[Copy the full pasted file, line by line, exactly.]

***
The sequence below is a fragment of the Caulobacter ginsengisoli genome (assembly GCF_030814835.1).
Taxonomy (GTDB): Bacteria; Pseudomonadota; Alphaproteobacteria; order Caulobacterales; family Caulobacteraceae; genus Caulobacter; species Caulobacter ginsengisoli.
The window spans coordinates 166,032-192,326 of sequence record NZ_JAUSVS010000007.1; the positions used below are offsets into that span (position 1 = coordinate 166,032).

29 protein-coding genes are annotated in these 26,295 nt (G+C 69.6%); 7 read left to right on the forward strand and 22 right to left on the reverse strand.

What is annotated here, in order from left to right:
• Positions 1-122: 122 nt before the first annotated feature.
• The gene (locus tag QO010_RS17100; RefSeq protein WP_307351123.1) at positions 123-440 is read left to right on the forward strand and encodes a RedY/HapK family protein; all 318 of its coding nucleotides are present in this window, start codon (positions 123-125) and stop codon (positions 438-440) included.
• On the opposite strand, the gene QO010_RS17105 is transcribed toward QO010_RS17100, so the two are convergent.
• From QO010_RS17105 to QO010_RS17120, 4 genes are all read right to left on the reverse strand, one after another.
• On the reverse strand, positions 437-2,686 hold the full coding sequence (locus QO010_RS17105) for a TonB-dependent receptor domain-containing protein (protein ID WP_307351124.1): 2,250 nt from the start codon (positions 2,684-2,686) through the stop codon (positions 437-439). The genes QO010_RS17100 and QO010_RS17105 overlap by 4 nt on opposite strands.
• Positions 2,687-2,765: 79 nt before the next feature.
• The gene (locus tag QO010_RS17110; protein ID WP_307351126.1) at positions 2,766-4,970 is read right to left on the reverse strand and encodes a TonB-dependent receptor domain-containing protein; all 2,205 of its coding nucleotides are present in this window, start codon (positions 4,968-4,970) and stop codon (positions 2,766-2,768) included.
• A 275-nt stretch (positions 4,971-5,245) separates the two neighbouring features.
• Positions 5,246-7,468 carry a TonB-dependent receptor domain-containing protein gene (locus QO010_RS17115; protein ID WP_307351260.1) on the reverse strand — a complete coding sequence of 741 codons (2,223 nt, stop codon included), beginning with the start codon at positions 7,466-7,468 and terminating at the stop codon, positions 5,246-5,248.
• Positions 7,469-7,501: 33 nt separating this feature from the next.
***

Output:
The sequence below is a fragment of the Caulobacter ginsengisoli genome (assembly GCF_030814835.1).
Taxonomy (GTDB): Bacteria; Pseudomonadota; Alphaproteobacteria; order Caulobacterales; family Caulobacteraceae; genus Caulobacter; species Caulobacter ginsengisoli.
The window spans coordinates 166,032-192,326 of sequence record NZ_JAUSVS010000007.1; the positions used below are offsets into that span (position 1 = coordinate 166,032).

29 protein-coding genes are annotated in these 26,295 nt (G+C 69.6%); 7 read left to right on the forward strand and 22 right to left on the reverse strand.

What is annotated here, in order from left to right:
• Positions 1-122: 122 nt before the first annotated feature.
• The gene (locus tag QO010_RS17100; RefSeq protein WP_307351123.1) at positions 123-440 is read left to right on the forward strand and encodes a RedY/HapK family protein; all 318 of its coding nucleotides are present in this window, start codon (positions 123-125) and stop codon (positions 438-440) included.
• On the opposite strand, the gene QO010_RS17105 is transcribed toward QO010_RS17100, so the two are convergent.
• From QO010_RS17105 to QO010_RS17120, 4 genes are all read right to left on the reverse strand, one after another.
• On the reverse strand, positions 437-2,686 hold the full coding sequence (locus QO010_RS17105) for a TonB-dependent receptor domain-containing protein (protein ID WP_307351124.1): 2,250 nt from the start codon (positions 2,684-2,686) through the stop codon (positions 437-439). The genes QO010_RS17100 and QO010_RS17105 overlap by 4 nt on opposite strands.
• Positions 2,687-2,765: 79 nt before the next feature.
• The gene (locus tag QO010_RS17110; protein ID WP_307351126.1) at positions 2,766-4,970 is read right to left on the reverse strand and encodes a TonB-dependent receptor domain-containing protein; all 2,205 of its coding nucleotides are present in this window, start codon (positions 4,968-4,970) and stop codon (positions 2,766-2,768) included.
• A 275-nt stretch (positions 4,971-5,245) separates the two neighbouring features.
• Positions 5,246-7,468 carry a TonB-dependent receptor domain-containing protein gene (locus QO010_RS17115; protein ID WP_307351260.1) on the reverse strand — a complete coding sequence of 741 codons (2,223 nt, stop codon included), beginning with the start codon at positions 7,466-7,468 and terminating at the stop codon, positions 5,246-5,248.
• Positions 7,469-7,501: 33 nt separating this feature from the next.